Distance

class astropy.coordinates.Distance(value=None, unit=None, z=None, cosmology=None, distmod=None, parallax=None, dtype=<class 'numpy.inexact'>, copy=True, order=None, subok=False, ndmin=0, allow_negative=False)[source]

Bases: astropy.units.quantity.SpecificTypeQuantity

A one-dimensional distance.

This can be initialized by providing one of the following:

  • Distance value (array or float) and a unit

  • Quantity object with dimensionality of length

  • Redshift and (optionally) a Cosmology

  • Distance modulus

  • Parallax

Parameters
valuescalar or Quantity [:ref: ‘length’]

The value of this distance.

unitUnitBase [:ref: ‘length’]

The unit for this distance.

zfloat

A redshift for this distance. It will be converted to a distance by computing the luminosity distance for this redshift given the cosmology specified by cosmology. Must be given as a keyword argument.

cosmologyCosmology or None

A cosmology that will be used to compute the distance from z. If None, the current cosmology will be used (see astropy.cosmology for details).

distmodfloat or Quantity

The distance modulus for this distance. Note that if unit is not provided, a guess will be made at the unit between AU, pc, kpc, and Mpc.

parallaxQuantity or Angle

The parallax in angular units.

dtypedtype, optional

See Quantity.

copybool, optional

See Quantity.

order{‘C’, ‘F’, ‘A’}, optional

See Quantity.

subokbool, optional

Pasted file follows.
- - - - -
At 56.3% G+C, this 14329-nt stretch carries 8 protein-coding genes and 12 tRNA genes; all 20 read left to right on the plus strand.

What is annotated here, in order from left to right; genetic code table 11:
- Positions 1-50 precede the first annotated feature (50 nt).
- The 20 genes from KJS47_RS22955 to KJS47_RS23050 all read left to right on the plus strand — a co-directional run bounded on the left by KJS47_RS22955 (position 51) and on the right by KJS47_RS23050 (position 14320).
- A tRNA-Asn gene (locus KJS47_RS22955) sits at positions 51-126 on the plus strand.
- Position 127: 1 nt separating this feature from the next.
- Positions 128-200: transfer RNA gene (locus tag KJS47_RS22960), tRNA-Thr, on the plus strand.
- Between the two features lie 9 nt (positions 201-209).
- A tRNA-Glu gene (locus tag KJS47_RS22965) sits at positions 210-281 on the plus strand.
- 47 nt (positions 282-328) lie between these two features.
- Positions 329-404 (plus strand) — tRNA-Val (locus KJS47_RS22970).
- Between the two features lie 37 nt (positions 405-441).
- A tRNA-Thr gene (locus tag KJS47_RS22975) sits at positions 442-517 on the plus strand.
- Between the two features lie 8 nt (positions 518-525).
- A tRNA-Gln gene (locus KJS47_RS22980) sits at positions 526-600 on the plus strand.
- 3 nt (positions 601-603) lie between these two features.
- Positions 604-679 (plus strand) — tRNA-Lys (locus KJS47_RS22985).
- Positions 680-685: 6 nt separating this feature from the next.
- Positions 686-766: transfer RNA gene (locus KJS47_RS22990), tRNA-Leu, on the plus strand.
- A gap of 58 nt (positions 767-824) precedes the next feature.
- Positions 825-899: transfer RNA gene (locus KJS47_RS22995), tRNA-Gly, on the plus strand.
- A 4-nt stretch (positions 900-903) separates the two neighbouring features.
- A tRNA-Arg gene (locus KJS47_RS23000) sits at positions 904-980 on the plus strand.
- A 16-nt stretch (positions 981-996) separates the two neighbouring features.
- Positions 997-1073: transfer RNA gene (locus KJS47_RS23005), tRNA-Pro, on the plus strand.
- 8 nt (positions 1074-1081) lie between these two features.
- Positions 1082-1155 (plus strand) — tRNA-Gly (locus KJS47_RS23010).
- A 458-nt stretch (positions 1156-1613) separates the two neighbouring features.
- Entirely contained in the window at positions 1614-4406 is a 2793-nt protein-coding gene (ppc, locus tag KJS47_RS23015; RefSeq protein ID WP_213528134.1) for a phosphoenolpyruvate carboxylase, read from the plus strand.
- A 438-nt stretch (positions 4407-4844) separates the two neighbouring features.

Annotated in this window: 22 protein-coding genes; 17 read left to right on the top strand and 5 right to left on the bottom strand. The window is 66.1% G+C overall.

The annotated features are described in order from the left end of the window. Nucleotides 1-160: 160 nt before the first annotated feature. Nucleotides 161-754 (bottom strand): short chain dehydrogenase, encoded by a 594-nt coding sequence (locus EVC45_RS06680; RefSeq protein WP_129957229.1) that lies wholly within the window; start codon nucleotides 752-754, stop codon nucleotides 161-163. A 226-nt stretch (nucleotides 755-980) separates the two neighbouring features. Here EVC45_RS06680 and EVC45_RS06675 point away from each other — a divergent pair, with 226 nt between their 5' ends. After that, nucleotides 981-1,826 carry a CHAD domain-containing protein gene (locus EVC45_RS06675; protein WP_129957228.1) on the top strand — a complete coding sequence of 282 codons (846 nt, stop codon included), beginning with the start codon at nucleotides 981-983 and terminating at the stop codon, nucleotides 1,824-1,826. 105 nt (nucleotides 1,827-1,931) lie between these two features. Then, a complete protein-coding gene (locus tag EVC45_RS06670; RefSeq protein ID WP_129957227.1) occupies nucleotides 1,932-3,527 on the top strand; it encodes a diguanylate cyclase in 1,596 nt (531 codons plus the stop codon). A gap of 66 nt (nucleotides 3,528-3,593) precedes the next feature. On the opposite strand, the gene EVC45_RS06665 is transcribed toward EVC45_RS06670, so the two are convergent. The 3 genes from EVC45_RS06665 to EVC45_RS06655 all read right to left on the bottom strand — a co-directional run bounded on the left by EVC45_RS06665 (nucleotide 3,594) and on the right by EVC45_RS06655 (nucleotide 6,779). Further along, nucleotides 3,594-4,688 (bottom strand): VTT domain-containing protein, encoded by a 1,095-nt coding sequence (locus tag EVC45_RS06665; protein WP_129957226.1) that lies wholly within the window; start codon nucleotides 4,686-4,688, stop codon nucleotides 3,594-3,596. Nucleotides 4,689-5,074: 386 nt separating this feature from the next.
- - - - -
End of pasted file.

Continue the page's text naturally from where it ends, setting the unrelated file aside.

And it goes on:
See Quantity.

ndminint, optional

See Quantity.

allow_negativebool, optional

Whether to allow negative distances (which are possible in some cosmologies). Default: False.

Raises
UnitsError

If the unit is not a length unit.

ValueError

If value specified is less than 0 and allow_negative=False.

If cosmology is provided when z is not given.

If either none or more than one of value, z, distmod, or parallax were given.

Examples

>>> from astropy import units as u
>>> from astropy.cosmology import WMAP5
>>> Distance(10, u.Mpc)
<Distance 10. Mpc>
>>> Distance(40*u.pc, unit=u.kpc)
<Distance 0.04 kpc>
>>> Distance(z=0.23)                      
<Distance 1184.01657566 Mpc>
>>> Distance(z=0.23, cosmology=WMAP5)     
<Distance 1147.78831918 Mpc>
>>> Distance(distmod=24.47*u.mag)         
<Distance 783.42964277 kpc>
>>> Distance(parallax=21.34*u.mas)        
<Distance 46.86035614 pc>

Attributes Summary

distmod

The distance modulus as a Quantity

parallax

The parallax angle as an Angle object

z

Short for self.compute_z()

Methods Summary

compute_z([cosmology])

The redshift for this distance assuming its physical distance is a luminosity distance.

Attributes Documentation

distmod

The distance modulus as a Quantity

parallax

The parallax angle as an Angle object

z

Short for self.compute_z()

Methods Documentation

compute_z(cosmology=None, **atzkw)[source]

The redshift for this distance assuming its physical distance is a luminosity distance.

Parameters
cosmologyCosmology or None

The cosmology to assume for this calculation, or None to use the current cosmology (see astropy.cosmology for details).

**atzkw

keyword arguments for z_at_value()

Returns
zQuantity

The redshift of this distance given the provided cosmology.

Warning

This method can be slow for large arrays. The redshift is determined using astropy.cosmology.z_at_value(), which handles vector inputs (e.g. an array of distances) by element-wise calling of scipy.optimize.minimize_scalar(). For faster results consider using an interpolation table; astropy.cosmology.z_at_value() provides details.